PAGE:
I have always respected Jack Welch, former CEO of General Electric. From reading about his successes, I learned one of the more important lessons in leadership and success is to know who you are and what you stand for, as a person and as an organization.
Culture and identity are just as critical for small businesses and non-profits as they are for big corporate giants like GE. There are few things that Jack Welch did right that I have tried to adopted and to consider in my own life, and that I want to know when meeting a new potential client. If you own or run a business or an organization, understanding these things about yourself and your organization can help make your role in marketing, communications and brand identity more effective.
1.) Define your culture and/or mission in a way that everyone in your organization can relate to.
In order for us to help define and portray a client to the public appropriately, we first meet with the client to understand their goals and differentiators. Sometimes leaders are so busy with their day-to-day tasks that they do not know what they want to communicate to their audience(s). Often times key people in an organization have different ideas of the organization’s goals and messages. This can be problematic. We aim to help you better define your messages and identity, and not to just help you communicate better with you customers and/or constituents, but to clarify your own messages for yourself and for the people that you work within your organization.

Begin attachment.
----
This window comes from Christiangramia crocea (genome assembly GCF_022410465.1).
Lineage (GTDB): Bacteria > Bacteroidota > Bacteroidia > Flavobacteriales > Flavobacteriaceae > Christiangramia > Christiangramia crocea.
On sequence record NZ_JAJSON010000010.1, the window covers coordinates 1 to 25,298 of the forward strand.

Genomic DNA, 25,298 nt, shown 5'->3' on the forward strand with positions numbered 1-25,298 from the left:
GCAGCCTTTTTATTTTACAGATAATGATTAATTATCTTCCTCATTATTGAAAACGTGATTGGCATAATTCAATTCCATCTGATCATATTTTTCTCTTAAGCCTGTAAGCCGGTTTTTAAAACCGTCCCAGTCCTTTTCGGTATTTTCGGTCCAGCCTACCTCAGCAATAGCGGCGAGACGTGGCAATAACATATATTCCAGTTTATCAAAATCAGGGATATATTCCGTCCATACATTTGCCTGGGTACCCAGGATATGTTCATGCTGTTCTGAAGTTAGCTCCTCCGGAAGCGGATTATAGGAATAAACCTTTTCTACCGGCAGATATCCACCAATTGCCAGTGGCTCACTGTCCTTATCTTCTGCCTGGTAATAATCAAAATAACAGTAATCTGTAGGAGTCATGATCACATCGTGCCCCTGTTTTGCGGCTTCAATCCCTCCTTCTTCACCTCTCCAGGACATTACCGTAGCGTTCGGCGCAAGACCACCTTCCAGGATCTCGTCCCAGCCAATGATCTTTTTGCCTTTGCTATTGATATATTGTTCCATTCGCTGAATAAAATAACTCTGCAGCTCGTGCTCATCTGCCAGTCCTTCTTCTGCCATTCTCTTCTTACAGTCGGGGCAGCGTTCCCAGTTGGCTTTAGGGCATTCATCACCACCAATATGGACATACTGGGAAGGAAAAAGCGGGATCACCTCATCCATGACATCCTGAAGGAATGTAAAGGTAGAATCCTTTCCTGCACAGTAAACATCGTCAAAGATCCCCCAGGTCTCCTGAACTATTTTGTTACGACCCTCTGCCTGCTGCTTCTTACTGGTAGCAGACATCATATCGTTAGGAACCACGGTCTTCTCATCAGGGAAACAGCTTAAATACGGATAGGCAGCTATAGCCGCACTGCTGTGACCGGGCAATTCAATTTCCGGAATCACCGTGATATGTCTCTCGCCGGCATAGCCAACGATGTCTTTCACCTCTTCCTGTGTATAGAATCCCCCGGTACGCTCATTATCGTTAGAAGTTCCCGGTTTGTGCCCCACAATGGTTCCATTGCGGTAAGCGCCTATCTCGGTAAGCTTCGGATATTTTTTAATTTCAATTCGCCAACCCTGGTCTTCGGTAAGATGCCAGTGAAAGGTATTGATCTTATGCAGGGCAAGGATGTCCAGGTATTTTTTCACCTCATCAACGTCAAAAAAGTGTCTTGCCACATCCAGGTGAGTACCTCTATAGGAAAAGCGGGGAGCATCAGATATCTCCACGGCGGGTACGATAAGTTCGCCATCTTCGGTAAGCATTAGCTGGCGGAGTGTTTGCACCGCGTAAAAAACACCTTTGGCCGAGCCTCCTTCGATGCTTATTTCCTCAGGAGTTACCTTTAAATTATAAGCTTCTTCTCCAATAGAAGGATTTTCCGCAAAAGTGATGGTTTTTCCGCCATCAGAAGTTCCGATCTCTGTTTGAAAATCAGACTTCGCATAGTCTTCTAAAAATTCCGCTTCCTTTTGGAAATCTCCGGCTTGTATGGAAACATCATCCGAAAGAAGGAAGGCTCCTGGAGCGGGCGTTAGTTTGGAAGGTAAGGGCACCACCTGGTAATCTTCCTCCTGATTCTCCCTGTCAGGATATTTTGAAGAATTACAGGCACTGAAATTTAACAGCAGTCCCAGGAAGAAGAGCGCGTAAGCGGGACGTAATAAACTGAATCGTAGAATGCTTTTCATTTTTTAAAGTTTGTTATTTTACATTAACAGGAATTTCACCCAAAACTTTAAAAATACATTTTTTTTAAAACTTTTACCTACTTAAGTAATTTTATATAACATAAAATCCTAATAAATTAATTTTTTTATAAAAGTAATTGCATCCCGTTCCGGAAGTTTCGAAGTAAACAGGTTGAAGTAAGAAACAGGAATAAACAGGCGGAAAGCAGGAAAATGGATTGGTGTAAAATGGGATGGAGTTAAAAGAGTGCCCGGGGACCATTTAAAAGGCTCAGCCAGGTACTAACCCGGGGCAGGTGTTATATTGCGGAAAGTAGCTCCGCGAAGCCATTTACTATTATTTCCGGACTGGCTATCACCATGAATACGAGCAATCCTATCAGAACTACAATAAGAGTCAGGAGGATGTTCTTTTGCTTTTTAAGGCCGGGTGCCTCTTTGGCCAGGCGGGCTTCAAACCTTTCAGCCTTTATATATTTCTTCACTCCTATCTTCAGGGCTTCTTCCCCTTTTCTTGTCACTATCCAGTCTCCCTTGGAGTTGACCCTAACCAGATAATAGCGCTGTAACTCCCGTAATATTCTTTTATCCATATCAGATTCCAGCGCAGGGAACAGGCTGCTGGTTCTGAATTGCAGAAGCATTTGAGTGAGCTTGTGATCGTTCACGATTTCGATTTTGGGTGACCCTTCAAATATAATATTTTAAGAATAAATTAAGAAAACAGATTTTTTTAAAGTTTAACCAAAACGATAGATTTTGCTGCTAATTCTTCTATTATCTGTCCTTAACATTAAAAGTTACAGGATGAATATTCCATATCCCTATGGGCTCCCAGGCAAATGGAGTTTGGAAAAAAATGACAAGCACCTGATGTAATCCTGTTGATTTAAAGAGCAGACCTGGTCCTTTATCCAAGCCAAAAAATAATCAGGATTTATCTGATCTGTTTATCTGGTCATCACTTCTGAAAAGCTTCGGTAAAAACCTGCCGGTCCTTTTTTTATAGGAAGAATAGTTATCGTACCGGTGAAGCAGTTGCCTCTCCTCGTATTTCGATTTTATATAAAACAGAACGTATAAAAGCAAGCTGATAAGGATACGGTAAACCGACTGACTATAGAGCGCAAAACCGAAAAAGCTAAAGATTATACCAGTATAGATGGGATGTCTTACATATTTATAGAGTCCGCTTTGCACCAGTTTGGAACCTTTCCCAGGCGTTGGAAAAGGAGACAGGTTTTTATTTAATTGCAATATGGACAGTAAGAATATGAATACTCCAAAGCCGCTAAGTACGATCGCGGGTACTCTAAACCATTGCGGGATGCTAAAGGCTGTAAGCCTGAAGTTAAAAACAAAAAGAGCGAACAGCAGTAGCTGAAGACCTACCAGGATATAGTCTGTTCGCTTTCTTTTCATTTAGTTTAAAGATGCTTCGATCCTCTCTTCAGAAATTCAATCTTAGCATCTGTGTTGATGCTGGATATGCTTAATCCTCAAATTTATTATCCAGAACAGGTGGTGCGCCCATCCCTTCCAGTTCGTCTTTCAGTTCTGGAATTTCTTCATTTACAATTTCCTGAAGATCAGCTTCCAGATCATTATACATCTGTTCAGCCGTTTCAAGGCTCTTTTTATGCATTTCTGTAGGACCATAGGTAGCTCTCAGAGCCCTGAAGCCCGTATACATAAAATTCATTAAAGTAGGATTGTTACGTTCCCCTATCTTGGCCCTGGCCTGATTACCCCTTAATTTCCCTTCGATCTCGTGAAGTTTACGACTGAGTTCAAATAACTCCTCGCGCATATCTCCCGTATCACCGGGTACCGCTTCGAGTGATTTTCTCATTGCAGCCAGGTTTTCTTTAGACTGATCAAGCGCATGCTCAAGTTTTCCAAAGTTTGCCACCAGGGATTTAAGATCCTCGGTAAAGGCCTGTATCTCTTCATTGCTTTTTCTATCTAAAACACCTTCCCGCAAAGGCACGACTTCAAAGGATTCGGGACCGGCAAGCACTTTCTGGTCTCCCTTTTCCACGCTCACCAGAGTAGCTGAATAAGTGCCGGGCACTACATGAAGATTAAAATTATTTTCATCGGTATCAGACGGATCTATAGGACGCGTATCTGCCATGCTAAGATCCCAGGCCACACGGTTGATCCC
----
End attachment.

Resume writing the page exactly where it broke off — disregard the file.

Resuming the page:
2.) Have respect for the individual.
Think of the famous Mastercard 'Priceless' marketing campaign. The influence of one individual can be priceless. Listen to your employees, partners and clients/constituents. They can help you solidify and focus your mission. They can help define and lead organizational change from the bottom up, when empowered by you to do so.
Part of our process is to start out with a Creative Survey that walks our clients through some initial identity questions. This might seem like a daunting or useless task to some, but our clients have told us that they have gotten a lot of benefit from this exercise beyond it helping us build them their new web presence or brand. Defining and reflecting on who you are and what you want to accomplish as an organization will guide you whether you are working on internal processes reengineering or public-facing marketing efforts.